7 tips to get you into SUP Yoga this summer!

 In SUP Lifestyle

Our Ambassador and SUP Yoga instructor, Nicole Capra, takes a time out for us to break down some basics about SUP Yoga.  The mother of 3 daughters and Matriarch of the WaterFam, offers up some bite size morsels to help you take the first step.

What is SUP yoga? SUP yoga stands for Stand Up Paddleboard Yoga. It’s practicing yoga with a floating mat and it’s a beautiful experience. I highly recommend it. But stepping outside of your comfort zone can sometimes be a little intimidating and you may not know where to start. If it is something you are already considering, you may have a few questions. How do I find a SUP yoga class? What do you wear? Do you need to know how to paddle? Do I need to bring my own board? How do I not float away? Do you have to be an experienced yogi? And what if you can’t do everything the instructor says to do?

I would be happy to clarify some things you may need to know before starting your first floating yoga class.

Where to look for a class this summer? 

Google your area. Check out local SUP shops and yoga studios. Social media often offers information for SUP yoga classes near you.  There are often classes offered through hotels and resorts as well. Ask around. There are more classes available than you may know. 

What to wear? 

Wear what you feel good in. If you feel comfortable in yoga pants and a tank top then rock that. If you feel confident stretching and moving in a bikini then I recommend you wear that. Just be prepared to wear something that you wouldn’t mind getting wet. There are some great yoga pants, like Teeki or Zuvi, that have the ability to dry in about 10min, so they don’t leave you feeling like a soggy yogi for the whole class if you happen to fall in. Ultimately, wear what you like. It’s a simple as that.

Do you need to know how to paddle? 

While knowing how to paddle is helpful, it’s not necessary. Each class generally begins with a brief tutorial on how to paddle. Just enough to keep you afloat and get you to your destination.  The instructor will explain the parts of the board and paddle and will review what area of the board will be best to support you as you move through your yoga practice. Being comfortable on the water is helpful for a SUP yoga class. If you have a fear of falling in, it creates stress. That doesn’t need to hinder your practice however, it can actually serve a purpose.  It can serve as a means of learning to let go. The worst that can happen during class is that you fall in, get wet, and get back on the board. Usually, after a student falls, they no longer hold back and begin to press the boundaries of their comfort zone just a little further.  It’s wonderful to watch a student physically “let go” and flow through practice.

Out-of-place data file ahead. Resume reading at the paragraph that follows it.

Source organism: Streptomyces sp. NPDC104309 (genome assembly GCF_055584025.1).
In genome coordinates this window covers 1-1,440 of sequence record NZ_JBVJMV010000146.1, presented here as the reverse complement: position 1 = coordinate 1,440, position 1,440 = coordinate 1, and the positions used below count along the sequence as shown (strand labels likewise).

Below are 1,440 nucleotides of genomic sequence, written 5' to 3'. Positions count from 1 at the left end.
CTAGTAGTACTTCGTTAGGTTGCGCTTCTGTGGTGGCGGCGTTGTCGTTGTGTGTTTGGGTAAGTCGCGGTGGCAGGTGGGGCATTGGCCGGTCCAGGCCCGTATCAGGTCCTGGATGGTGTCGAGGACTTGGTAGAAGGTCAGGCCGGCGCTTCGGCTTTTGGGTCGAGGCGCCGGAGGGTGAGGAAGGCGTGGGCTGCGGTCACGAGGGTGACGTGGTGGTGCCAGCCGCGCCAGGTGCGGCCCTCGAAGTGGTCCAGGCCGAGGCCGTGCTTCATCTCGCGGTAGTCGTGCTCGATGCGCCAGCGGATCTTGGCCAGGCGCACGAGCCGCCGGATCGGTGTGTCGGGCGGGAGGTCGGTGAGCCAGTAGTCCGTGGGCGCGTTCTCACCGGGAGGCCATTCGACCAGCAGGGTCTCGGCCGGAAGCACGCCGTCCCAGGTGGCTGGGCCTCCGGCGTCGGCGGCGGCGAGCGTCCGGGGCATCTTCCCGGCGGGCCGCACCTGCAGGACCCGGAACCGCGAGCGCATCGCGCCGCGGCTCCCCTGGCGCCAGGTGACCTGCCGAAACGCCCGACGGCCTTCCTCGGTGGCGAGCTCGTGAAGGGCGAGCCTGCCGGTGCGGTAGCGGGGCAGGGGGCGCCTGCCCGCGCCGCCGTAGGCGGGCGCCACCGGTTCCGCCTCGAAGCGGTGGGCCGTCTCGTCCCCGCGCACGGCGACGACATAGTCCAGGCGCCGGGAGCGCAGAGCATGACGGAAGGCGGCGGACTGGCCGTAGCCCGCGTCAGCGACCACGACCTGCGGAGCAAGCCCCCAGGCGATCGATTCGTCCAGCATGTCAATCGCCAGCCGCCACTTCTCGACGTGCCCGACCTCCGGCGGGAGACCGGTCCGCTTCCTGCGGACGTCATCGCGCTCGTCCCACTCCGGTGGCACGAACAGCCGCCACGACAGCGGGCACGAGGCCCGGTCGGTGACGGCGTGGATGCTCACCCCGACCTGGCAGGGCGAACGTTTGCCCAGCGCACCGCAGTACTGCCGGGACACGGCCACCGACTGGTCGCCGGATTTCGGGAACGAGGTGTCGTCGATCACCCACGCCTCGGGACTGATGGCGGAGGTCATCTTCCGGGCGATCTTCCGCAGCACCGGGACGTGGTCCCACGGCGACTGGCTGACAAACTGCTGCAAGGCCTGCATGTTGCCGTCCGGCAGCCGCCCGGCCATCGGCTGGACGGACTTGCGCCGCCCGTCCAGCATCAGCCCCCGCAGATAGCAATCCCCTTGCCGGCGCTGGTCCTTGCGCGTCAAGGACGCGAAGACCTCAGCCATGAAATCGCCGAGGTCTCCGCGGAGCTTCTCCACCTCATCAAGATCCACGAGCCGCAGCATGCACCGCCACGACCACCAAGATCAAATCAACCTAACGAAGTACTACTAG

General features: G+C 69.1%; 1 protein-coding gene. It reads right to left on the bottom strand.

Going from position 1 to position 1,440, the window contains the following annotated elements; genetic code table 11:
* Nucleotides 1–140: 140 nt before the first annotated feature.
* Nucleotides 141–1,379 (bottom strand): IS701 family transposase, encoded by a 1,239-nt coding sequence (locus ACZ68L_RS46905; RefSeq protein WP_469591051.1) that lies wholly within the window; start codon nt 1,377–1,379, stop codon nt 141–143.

Do you need your own board? 

No. If you have a board, it’s best if it is a little wider for stability. If not, most places offer board rentals with the class. When registering for a class just let the instructor or studio know that you will need a board along with the class. If you want to try your own board then feel free to bring it along. A good instructor will let you know if they think your board will work for yoga or not. I have found that inflatable boards are great for yoga classes. Something like Tahoe SUPs YoFit inflatable board is just perfect. They are buoyant, board, and provide a softer landing if you happen to fall.

How do you stay put? 

Most instructors/studios provide anchors for the boards. Some even offer a floating dock that you can lock into. Either option gives the student the opportunity to plant themselves in one spot and flow carefree through class without needing to constantly paddle back over to the instructor. In order to be hooked to either the anchor or floating dock the board must have a means of attachment. The YoFit, for example, has a handle or hook that is easily linked to either the dock or anchor from either end of the board.

Do you need to be well versed in yoga? 

No, you really do not. SUP yoga provides a perfect opportunity to learn how to hold poses or asanas properly. It’s easy to “fake” a posture in a studio. It’s quite difficult to do the same on the water. When your mat moves with each shift of your weight, you learn how to properly ground down through your feet or hands and how to hold yourself and breathe, as needed, to execute the pose. SUP yoga provides wonderful building blocks for the start of a healthy yoga practice, on or off the water.

Afraid you can’t keep up?  

Fear not! That is the beauty of floating yoga. You are quite literally in your own space, to practice within your means, as you feel necessary and as you feel comfortable. Yoga itself is a personal practice. It is not a competition or a race. What one person is comfortable doing, or how one person looks may be as far removed from what you yourself may look like or be ready to do. Listen to your body as you move and flow. Be your own guide! Use the instructor for direction, motivation, and connection. Let the instructor lead you through a class where you feel free to make adjustments and alteration as needed. On land or on the water, that is the ultimate goal of a yoga teacher. We all want our students to connect with themselves; uniting their breath and movements, moving with intention, and causing no harm.

More insight into SUP Yoga

One of the best things about SUP yoga is that each and every experience is different. And it’s just that; an experience. A chance to spread your wings and test your limits.  Don’t be afraid to step outside the box. If you are interested or toying around with the idea of attending a SUP yoga class, I strongly encourage it! They say that life begins at the end of your comfort zone.  I think that’s because that is where the magic happens.

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